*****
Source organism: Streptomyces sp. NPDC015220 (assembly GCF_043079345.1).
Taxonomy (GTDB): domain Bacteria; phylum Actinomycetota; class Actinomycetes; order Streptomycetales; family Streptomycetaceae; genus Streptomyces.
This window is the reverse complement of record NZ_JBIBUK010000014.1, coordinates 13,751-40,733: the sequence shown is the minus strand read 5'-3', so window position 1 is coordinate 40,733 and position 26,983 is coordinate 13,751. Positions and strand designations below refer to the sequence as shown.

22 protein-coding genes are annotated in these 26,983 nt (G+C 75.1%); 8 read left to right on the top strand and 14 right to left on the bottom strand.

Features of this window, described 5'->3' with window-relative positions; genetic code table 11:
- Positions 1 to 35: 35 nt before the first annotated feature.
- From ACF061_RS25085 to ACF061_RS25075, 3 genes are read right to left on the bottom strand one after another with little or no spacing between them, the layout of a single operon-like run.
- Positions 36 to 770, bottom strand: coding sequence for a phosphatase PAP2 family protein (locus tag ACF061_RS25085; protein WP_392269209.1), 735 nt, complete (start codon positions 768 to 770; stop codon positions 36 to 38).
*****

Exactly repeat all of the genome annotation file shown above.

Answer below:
Source organism: Streptomyces sp. NPDC015220 (assembly GCF_043079345.1).
Taxonomy (GTDB): domain Bacteria; phylum Actinomycetota; class Actinomycetes; order Streptomycetales; family Streptomycetaceae; genus Streptomyces.
This window is the reverse complement of record NZ_JBIBUK010000014.1, coordinates 13,751-40,733: the sequence shown is the minus strand read 5'-3', so window position 1 is coordinate 40,733 and position 26,983 is coordinate 13,751. Positions and strand designations below refer to the sequence as shown.

22 protein-coding genes are annotated in these 26,983 nt (G+C 75.1%); 8 read left to right on the top strand and 14 right to left on the bottom strand.

Features of this window, described 5'->3' with window-relative positions; genetic code table 11:
- Positions 1 to 35: 35 nt before the first annotated feature.
- From ACF061_RS25085 to ACF061_RS25075, 3 genes are read right to left on the bottom strand one after another with little or no spacing between them, the layout of a single operon-like run.
- Positions 36 to 770, bottom strand: coding sequence for a phosphatase PAP2 family protein (locus tag ACF061_RS25085; protein WP_392269209.1), 735 nt, complete (start codon positions 768 to 770; stop codon positions 36 to 38).